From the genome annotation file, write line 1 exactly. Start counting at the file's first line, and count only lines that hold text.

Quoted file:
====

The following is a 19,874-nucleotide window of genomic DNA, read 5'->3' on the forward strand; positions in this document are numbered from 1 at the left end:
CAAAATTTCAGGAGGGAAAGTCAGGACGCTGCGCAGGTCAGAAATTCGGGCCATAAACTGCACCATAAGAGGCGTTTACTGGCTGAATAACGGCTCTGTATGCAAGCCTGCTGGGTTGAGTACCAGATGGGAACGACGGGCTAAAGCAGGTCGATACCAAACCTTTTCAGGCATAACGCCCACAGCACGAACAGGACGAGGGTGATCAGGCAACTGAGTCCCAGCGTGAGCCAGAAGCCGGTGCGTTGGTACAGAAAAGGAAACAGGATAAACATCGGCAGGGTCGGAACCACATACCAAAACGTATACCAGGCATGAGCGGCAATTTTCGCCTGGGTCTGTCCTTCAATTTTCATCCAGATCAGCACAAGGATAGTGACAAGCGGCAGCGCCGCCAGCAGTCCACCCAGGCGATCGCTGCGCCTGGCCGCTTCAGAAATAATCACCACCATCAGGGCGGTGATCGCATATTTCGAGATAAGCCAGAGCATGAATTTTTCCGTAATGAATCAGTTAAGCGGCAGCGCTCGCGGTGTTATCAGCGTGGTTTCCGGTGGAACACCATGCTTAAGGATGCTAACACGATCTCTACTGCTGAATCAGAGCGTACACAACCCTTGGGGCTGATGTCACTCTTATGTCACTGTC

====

The following is a 19,874-nucleotide window of genomic DNA, read 5'->3' on the forward strand; positions in this document are numbered from 1 at the left end: